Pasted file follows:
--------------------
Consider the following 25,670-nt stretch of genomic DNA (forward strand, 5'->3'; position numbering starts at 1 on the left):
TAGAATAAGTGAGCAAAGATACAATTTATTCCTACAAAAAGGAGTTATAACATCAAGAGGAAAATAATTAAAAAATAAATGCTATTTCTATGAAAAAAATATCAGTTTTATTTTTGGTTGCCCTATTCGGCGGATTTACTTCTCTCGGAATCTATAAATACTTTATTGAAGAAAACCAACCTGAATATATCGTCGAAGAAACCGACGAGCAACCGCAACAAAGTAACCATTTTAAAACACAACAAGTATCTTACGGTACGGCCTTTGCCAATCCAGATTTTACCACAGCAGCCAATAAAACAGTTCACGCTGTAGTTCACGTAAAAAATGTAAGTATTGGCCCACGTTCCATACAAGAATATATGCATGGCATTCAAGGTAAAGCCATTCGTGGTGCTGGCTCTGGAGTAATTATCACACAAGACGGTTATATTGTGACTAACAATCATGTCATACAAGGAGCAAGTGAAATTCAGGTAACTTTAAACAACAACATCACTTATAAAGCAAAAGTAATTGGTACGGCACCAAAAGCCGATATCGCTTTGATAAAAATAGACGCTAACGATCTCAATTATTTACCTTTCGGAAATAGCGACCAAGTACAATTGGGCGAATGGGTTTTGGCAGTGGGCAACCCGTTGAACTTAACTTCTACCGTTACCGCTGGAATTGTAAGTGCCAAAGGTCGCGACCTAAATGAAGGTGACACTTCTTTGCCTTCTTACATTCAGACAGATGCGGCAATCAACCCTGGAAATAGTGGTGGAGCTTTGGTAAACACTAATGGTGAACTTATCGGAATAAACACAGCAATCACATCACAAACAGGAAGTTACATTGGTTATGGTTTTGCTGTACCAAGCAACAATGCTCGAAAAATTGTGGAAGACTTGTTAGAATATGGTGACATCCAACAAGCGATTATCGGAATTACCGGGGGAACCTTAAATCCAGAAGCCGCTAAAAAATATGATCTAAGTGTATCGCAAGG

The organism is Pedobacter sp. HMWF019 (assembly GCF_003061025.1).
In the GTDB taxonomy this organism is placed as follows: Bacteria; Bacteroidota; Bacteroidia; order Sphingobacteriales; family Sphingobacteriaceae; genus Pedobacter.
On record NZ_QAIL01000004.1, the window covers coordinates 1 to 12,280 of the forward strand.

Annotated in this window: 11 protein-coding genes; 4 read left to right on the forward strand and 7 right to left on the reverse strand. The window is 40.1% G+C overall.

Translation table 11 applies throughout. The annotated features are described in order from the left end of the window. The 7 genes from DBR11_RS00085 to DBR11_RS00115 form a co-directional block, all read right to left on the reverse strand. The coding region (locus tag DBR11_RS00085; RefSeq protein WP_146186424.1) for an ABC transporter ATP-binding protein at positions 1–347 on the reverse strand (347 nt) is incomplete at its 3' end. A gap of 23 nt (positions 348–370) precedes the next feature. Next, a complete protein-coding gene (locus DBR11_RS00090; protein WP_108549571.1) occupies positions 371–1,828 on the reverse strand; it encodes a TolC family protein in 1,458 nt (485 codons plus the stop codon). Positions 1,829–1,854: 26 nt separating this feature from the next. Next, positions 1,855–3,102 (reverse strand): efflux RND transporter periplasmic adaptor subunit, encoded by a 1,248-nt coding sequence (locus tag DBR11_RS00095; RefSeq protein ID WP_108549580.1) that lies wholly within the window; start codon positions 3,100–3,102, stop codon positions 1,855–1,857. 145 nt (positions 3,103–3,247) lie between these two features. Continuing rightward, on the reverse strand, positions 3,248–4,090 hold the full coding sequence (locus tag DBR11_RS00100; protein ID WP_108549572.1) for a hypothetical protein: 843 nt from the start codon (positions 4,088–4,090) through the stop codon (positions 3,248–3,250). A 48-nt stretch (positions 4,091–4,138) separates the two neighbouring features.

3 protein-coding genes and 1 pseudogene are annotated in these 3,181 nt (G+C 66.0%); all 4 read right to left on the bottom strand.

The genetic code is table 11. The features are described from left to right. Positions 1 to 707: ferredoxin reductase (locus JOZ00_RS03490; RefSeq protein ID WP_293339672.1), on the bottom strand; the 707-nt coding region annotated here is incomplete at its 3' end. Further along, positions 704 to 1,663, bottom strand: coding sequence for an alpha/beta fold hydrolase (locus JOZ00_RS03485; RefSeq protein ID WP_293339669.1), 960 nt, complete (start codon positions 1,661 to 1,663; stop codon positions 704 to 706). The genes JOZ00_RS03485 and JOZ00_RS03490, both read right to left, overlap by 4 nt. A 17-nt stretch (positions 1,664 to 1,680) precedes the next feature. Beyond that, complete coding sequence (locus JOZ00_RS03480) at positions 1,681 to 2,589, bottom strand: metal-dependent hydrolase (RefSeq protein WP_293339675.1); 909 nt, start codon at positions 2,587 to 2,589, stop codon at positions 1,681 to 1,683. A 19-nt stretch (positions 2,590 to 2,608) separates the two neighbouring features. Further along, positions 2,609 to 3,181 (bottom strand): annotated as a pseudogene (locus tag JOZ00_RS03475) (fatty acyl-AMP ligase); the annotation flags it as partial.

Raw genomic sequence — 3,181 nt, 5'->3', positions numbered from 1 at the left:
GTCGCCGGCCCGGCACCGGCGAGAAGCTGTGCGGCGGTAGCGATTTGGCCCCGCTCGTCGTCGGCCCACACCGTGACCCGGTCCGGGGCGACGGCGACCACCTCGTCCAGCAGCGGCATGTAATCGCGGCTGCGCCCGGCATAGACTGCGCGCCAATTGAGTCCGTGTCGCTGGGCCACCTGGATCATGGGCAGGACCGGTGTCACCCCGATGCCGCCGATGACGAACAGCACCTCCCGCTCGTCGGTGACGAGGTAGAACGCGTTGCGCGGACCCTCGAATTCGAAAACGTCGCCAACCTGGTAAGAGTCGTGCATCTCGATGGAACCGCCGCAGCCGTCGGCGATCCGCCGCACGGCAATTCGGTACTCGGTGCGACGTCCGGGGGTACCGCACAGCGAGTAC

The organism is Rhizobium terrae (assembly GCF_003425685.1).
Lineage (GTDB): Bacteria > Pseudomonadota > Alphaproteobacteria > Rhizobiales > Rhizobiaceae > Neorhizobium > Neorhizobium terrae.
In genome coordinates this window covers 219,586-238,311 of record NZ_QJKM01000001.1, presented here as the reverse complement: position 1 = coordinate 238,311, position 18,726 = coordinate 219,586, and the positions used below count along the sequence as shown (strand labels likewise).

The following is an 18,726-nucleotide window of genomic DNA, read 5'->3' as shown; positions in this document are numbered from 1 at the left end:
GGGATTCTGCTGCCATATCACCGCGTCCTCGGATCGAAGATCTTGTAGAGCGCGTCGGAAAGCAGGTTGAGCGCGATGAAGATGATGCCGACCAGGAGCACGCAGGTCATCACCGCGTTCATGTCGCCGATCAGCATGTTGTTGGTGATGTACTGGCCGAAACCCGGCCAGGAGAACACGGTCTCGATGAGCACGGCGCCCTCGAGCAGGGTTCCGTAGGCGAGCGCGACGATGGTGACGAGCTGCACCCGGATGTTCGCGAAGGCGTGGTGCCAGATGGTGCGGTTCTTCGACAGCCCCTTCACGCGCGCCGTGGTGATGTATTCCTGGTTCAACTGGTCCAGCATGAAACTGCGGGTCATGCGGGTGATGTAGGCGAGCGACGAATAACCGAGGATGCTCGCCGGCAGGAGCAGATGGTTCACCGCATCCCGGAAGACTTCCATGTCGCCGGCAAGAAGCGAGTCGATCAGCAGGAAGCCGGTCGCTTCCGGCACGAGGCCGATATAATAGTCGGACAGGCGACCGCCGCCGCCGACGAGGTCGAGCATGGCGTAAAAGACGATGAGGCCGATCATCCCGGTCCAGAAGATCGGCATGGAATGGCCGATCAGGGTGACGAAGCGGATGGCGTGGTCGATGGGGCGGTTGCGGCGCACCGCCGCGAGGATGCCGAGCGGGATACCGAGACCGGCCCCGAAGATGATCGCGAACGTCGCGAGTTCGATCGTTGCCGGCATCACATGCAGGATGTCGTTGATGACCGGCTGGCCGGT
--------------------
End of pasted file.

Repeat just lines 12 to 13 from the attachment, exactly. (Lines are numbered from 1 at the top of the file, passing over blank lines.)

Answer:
The organism is Rhizobium terrae (assembly GCF_003425685.1).
Lineage (GTDB): Bacteria > Pseudomonadota > Alphaproteobacteria > Rhizobiales > Rhizobiaceae > Neorhizobium > Neorhizobium terrae.